Unless you’re a moral relativist, you believe that there are right and wrong actions.

But there then remains the question: why do you believe that some actions are right while others are wrong? When it comes to answering it, you most likely adhere to either a “teleological” or “deontological” theory of morals.

For the sake of keeping this post short, I’ll stick with a brief explanation of teleological theories.

Teleological theories (from the Greek telos, meaning “goal”) appeal to the belief that happiness is not only worth pursuing, but also makes the most sense as the overall goal of human action. The simplest sort of teleology is “hedonism,” where happiness consists in pleasure, and morality consists in rules of thumb for maximizing pleasure and minimizing pain.

Most of us, though, find hedonism a bit too narrow. People whose lives are about the pursuit of pleasure and/or the avoidance of pain tend not to be very admirable. And people whose lives are about getting human society as a whole, as well as themselves, to a state of “good feeling” tend to see very limited results.

So a more common sort of teleology takes “happiness” more broadly to mean “human flourishing.” Thus individuals and societies are happy or “blessed” if they live life in ways that fulfill them as humans. That in turn means maximizing “value” or “goodness” in general.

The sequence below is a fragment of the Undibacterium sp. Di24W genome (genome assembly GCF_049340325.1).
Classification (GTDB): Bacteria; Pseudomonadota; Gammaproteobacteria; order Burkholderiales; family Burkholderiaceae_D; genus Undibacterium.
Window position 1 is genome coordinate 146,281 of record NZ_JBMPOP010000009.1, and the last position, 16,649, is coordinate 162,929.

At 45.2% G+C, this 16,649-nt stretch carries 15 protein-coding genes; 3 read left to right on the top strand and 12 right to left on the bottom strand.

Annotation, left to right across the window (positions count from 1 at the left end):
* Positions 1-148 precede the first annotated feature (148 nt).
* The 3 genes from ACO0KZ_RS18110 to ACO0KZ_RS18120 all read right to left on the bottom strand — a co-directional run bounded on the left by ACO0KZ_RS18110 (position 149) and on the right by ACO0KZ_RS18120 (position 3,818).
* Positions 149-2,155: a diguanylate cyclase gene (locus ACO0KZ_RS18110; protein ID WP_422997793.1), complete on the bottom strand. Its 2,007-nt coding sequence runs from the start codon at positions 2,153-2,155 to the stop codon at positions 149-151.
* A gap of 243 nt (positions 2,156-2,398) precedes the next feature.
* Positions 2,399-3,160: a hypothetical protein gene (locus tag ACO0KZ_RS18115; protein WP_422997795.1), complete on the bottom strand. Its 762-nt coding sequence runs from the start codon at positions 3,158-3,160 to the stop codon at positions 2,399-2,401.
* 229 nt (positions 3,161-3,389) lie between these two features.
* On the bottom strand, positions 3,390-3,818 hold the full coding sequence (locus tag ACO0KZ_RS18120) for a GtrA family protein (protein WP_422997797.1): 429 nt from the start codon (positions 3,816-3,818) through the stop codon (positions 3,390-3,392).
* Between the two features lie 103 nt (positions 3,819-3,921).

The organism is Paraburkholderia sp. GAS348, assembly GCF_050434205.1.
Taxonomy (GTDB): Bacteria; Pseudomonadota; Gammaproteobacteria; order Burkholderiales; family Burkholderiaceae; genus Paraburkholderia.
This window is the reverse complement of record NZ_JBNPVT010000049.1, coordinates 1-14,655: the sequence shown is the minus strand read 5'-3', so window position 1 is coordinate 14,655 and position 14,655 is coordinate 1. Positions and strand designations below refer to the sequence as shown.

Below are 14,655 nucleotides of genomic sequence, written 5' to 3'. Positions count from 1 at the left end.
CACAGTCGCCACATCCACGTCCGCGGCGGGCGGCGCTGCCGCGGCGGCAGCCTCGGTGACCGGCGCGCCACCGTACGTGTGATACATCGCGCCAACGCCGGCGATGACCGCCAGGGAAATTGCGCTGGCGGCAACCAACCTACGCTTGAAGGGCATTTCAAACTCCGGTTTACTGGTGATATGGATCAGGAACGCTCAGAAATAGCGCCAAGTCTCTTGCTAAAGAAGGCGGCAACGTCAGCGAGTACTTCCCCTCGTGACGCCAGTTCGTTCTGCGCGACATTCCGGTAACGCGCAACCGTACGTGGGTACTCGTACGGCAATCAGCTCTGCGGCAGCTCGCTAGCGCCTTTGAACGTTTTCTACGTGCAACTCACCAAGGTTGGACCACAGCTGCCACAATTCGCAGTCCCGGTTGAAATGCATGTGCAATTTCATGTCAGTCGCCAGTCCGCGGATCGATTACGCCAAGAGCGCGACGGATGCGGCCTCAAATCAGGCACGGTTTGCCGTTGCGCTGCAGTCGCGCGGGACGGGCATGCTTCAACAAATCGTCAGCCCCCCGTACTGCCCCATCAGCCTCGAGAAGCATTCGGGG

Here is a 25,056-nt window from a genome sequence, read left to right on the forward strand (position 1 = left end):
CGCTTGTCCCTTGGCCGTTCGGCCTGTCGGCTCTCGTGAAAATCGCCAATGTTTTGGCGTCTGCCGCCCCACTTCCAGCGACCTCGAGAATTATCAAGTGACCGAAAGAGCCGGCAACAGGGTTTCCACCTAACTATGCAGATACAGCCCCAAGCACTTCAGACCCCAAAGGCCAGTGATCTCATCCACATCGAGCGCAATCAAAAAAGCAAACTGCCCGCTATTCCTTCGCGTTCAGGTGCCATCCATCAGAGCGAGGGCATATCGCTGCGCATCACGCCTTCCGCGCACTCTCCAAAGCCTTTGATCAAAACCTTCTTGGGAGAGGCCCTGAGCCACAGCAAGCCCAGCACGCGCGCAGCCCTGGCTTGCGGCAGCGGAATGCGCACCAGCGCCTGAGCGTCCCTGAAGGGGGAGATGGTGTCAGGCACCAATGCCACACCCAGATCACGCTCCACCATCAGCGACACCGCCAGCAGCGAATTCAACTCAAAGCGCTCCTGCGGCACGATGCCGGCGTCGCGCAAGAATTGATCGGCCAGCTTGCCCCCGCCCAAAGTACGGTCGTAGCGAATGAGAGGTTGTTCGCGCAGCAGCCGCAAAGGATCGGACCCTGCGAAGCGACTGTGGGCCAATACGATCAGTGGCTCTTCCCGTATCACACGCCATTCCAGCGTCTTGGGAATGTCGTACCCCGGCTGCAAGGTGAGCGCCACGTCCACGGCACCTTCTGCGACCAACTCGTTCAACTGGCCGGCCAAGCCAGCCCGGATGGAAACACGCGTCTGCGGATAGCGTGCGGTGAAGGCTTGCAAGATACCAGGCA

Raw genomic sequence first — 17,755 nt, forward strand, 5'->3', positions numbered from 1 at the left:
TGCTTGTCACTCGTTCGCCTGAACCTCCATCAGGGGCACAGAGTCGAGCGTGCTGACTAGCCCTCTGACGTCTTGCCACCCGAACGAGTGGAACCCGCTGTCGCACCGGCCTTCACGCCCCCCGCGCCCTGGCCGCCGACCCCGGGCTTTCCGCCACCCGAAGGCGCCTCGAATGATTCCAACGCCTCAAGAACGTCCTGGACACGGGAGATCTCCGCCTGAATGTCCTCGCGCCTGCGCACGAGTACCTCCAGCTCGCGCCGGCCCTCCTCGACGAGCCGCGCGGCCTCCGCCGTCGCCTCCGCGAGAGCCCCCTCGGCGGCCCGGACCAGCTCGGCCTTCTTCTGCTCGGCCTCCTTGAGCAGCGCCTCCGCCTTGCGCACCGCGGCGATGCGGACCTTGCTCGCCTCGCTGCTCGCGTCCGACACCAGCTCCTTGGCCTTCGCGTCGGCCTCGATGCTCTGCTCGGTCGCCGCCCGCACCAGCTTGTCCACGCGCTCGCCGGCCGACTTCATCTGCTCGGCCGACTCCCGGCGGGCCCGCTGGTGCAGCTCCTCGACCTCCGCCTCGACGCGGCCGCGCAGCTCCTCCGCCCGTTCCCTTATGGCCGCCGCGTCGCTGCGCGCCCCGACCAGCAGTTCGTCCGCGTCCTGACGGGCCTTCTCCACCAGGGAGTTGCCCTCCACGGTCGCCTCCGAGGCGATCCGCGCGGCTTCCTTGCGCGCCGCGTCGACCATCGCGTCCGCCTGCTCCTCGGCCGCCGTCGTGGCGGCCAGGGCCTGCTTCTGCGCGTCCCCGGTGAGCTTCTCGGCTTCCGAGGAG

On this view, morality amounts to acting in ways whose “consequences” promote as much human value and goodness as possible for as many people as possible. Depending on the version of consequentialism in question, such action might or might not be thought to follow fixed rules.

In my experience, consequentialism is the most popular teleological moral theory today. But philosophical reflection on it exposes problems. The two biggest are:

(1) Consequentialism calls for us to know and fully understand the consequences of our actions from a global, impersonal viewpoint—which limited human beings cannot attain. As one person put it: “Only God can be a successful consequentialist.”

(2) It would license any sort of action at all if the action would, in the agent’s limited judgment, best promote human flourishing. Thus, for instance, someone could conceivably justify the genocide of some under the guise that it would best help the human race as a whole to flourish.

The value in teleological theories of morals is that they affirm that human beings are rational, and act with a goal (telos) or purpose in mind. Alone, however, they are insufficient, and need to be balanced with rules based in objective reality—which is where deontological theories come in.